Billabong Boardgamers

Billabong Boardgamers - July 13th, 1999

Present: Roger, Dey, Craig, Debbie, Tina, Doug, Janet, Alan, David, Bernie, Craig Mc., Donna, Julian

Previous session report

Doug Adams writes:


I've searched for this game for what seems like years (it's only 2 years) and managed to snag a copy a few weeks back. On reading the rules it appeared the hunt was worthwhile, so I was eager to try it out. Roger, Janet and Craig Mc joined me as we went through the rules.

The idea of the game is each player takes on the role of an editor of a major newspaper. To win, you must achieve a higher circulation than the other players, and you do this in any combination of three tasks:

  • fill up your front page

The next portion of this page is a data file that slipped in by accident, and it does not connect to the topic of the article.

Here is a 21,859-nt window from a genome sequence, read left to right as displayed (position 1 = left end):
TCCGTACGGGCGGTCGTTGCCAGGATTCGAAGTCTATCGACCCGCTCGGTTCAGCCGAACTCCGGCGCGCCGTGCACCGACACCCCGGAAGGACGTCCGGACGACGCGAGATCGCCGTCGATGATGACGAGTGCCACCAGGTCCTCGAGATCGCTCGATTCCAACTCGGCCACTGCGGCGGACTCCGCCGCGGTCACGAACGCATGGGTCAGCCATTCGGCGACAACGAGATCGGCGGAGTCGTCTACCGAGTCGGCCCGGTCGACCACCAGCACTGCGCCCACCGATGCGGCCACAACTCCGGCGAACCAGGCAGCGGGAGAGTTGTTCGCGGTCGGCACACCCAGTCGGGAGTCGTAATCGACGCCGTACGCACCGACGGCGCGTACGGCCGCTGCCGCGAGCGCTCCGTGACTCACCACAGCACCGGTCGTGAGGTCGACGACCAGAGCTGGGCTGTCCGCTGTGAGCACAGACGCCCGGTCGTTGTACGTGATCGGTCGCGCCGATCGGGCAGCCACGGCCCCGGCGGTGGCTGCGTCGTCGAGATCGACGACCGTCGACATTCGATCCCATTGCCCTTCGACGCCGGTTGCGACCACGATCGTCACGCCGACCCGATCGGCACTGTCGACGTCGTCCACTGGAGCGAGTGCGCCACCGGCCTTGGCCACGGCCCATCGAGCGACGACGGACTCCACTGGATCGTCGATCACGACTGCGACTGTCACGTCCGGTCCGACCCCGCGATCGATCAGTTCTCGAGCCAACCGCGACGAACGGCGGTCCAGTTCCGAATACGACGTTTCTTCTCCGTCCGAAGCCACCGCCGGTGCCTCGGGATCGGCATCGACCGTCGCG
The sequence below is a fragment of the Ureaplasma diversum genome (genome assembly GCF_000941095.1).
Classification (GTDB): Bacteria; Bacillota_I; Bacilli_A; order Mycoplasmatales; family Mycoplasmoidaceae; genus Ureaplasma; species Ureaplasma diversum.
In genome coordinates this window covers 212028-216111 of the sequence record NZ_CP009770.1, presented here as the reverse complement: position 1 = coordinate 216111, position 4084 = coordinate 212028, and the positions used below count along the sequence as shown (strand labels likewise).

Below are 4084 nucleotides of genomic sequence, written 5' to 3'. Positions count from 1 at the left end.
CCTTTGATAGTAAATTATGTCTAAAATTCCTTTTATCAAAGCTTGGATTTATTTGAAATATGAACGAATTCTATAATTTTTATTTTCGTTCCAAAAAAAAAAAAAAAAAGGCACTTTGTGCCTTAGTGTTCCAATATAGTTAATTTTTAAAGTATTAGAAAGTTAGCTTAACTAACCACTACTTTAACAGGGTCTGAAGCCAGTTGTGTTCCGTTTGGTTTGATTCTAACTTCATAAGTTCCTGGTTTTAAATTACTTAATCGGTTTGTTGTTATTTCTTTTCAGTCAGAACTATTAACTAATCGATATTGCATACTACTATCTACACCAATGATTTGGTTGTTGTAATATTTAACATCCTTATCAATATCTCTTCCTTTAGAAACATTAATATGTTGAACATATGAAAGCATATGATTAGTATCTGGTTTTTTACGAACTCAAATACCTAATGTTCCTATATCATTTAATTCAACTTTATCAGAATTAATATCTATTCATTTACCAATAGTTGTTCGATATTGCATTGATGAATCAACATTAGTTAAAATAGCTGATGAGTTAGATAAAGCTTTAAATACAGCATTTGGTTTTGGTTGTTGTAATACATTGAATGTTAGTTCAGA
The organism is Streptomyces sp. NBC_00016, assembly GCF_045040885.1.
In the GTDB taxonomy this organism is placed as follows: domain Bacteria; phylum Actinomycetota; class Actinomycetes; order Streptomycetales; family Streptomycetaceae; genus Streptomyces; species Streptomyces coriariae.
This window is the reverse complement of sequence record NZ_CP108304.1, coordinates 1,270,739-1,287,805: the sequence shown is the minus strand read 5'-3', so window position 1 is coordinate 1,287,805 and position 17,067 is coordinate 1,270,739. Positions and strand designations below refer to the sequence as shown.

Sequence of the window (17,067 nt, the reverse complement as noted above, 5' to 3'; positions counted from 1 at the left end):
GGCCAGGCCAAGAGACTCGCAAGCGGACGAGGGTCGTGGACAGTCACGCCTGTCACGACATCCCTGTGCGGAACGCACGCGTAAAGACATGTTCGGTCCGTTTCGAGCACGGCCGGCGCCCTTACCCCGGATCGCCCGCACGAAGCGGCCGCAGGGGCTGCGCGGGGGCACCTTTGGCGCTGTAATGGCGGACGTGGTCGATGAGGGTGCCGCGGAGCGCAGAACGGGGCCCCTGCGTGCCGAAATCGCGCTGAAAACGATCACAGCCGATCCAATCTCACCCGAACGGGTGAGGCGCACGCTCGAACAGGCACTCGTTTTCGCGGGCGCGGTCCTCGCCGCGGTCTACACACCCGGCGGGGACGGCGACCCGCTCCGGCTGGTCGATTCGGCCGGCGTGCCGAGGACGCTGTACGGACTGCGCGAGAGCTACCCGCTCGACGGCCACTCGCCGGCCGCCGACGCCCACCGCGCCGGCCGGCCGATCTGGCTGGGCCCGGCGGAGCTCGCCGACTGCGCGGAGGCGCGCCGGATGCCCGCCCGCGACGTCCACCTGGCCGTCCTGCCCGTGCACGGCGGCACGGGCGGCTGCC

• earn bonuses for high coverage of up to 6 categories of news (sport, general, business, local, arts and politics).
  • scoop the other players by placing larger stories

The game is very elegant. A fax machine board contains up to 15 headlines at any one time. These headlines can be in any of the six categories, and there are three each of five headlines per category. This totals 90 headlines, which are mixed in with 14 clock/attack cards that drive the game towards the finish. Unfortunately the headlines are in German, therefore the puns are rather difficult to understand. "Gold for Ana Bolica" was one we all managed to see, but the one about the Pope/Vatican being good mothers/fathers required native German Bernie to explain it to us!

On a players turn they may take one headline and position it on their newspaper. A layout card, ranging from size 4 to size 20, is selected from a players stock and positioned with the headline on their board (i.e.. their newspaper). The players are committing to run that story at that size for the rest of the game. They may be able to make it larger later if they manage to get a photo to go with that story.